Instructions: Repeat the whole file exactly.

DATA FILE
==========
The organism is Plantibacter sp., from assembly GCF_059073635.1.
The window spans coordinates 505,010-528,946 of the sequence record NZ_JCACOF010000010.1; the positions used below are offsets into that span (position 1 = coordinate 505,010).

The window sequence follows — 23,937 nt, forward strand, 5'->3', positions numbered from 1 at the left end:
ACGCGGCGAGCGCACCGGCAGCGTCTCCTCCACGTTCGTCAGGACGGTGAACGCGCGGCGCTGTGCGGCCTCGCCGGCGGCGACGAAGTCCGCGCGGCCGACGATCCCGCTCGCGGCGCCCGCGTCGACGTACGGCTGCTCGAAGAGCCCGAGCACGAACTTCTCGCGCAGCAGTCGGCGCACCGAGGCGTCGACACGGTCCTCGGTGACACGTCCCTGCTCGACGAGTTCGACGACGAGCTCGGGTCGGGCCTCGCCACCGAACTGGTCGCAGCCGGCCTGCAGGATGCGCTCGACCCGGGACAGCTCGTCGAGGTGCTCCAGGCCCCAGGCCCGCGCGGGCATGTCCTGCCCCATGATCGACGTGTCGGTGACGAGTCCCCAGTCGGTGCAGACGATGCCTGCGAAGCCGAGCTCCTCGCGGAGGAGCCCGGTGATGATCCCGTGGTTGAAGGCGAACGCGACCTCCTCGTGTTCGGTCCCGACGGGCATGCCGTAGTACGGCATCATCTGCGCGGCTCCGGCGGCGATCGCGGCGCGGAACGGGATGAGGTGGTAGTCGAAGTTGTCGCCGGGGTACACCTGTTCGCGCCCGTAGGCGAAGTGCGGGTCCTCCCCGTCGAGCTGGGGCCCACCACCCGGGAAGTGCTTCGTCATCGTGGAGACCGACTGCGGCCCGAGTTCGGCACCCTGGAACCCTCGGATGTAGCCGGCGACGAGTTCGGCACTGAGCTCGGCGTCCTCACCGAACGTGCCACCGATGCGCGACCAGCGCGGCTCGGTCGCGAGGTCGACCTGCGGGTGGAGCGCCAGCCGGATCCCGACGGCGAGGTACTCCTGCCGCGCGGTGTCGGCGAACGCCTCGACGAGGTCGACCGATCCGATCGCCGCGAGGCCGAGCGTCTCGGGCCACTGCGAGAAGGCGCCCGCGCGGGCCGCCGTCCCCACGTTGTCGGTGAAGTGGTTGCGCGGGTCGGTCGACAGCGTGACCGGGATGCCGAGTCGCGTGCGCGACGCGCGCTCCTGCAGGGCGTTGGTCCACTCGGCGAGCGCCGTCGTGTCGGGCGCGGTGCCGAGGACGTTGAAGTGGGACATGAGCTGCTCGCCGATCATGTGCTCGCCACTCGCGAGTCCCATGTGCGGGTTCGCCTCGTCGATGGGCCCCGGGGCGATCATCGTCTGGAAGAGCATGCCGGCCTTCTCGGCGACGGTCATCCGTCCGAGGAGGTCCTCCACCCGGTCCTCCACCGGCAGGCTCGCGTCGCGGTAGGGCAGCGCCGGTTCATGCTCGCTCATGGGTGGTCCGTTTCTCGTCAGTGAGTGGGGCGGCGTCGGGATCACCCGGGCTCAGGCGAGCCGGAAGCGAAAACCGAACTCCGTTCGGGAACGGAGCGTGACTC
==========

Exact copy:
The organism is Plantibacter sp., from assembly GCF_059073635.1.
The window spans coordinates 505,010-528,946 of the sequence record NZ_JCACOF010000010.1; the positions used below are offsets into that span (position 1 = coordinate 505,010).

The window sequence follows — 23,937 nt, forward strand, 5'->3', positions numbered from 1 at the left end:
ACGCGGCGAGCGCACCGGCAGCGTCTCCTCCACGTTCGTCAGGACGGTGAACGCGCGGCGCTGTGCGGCCTCGCCGGCGGCGACGAAGTCCGCGCGGCCGACGATCCCGCTCGCGGCGCCCGCGTCGACGTACGGCTGCTCGAAGAGCCCGAGCACGAACTTCTCGCGCAGCAGTCGGCGCACCGAGGCGTCGACACGGTCCTCGGTGACACGTCCCTGCTCGACGAGTTCGACGACGAGCTCGGGTCGGGCCTCGCCACCGAACTGGTCGCAGCCGGCCTGCAGGATGCGCTCGACCCGGGACAGCTCGTCGAGGTGCTCCAGGCCCCAGGCCCGCGCGGGCATGTCCTGCCCCATGATCGACGTGTCGGTGACGAGTCCCCAGTCGGTGCAGACGATGCCTGCGAAGCCGAGCTCCTCGCGGAGGAGCCCGGTGATGATCCCGTGGTTGAAGGCGAACGCGACCTCCTCGTGTTCGGTCCCGACGGGCATGCCGTAGTACGGCATCATCTGCGCGGCTCCGGCGGCGATCGCGGCGCGGAACGGGATGAGGTGGTAGTCGAAGTTGTCGCCGGGGTACACCTGTTCGCGCCCGTAGGCGAAGTGCGGGTCCTCCCCGTCGAGCTGGGGCCCACCACCCGGGAAGTGCTTCGTCATCGTGGAGACCGACTGCGGCCCGAGTTCGGCACCCTGGAACCCTCGGATGTAGCCGGCGACGAGTTCGGCACTGAGCTCGGCGTCCTCACCGAACGTGCCACCGATGCGCGACCAGCGCGGCTCGGTCGCGAGGTCGACCTGCGGGTGGAGCGCCAGCCGGATCCCGACGGCGAGGTACTCCTGCCGCGCGGTGTCGGCGAACGCCTCGACGAGGTCGACCGATCCGATCGCCGCGAGGCCGAGCGTCTCGGGCCACTGCGAGAAGGCGCCCGCGCGGGCCGCCGTCCCCACGTTGTCGGTGAAGTGGTTGCGCGGGTCGGTCGACAGCGTGACCGGGATGCCGAGTCGCGTGCGCGACGCGCGCTCCTGCAGGGCGTTGGTCCACTCGGCGAGCGCCGTCGTGTCGGGCGCGGTGCCGAGGACGTTGAAGTGGGACATGAGCTGCTCGCCGATCATGTGCTCGCCACTCGCGAGTCCCATGTGCGGGTTCGCCTCGTCGATGGGCCCCGGGGCGATCATCGTCTGGAAGAGCATGCCGGCCTTCTCGGCGACGGTCATCCGTCCGAGGAGGTCCTCCACCCGGTCCTCCACCGGCAGGCTCGCGTCGCGGTAGGGCAGCGCCGGTTCATGCTCGCTCATGGGTGGTCCGTTTCTCGTCAGTGAGTGGGGCGGCGTCGGGATCACCCGGGCTCAGGCGAGCCGGAAGCGAAAACCGAACTCCGTTCGGGAACGGAGCGTGACTC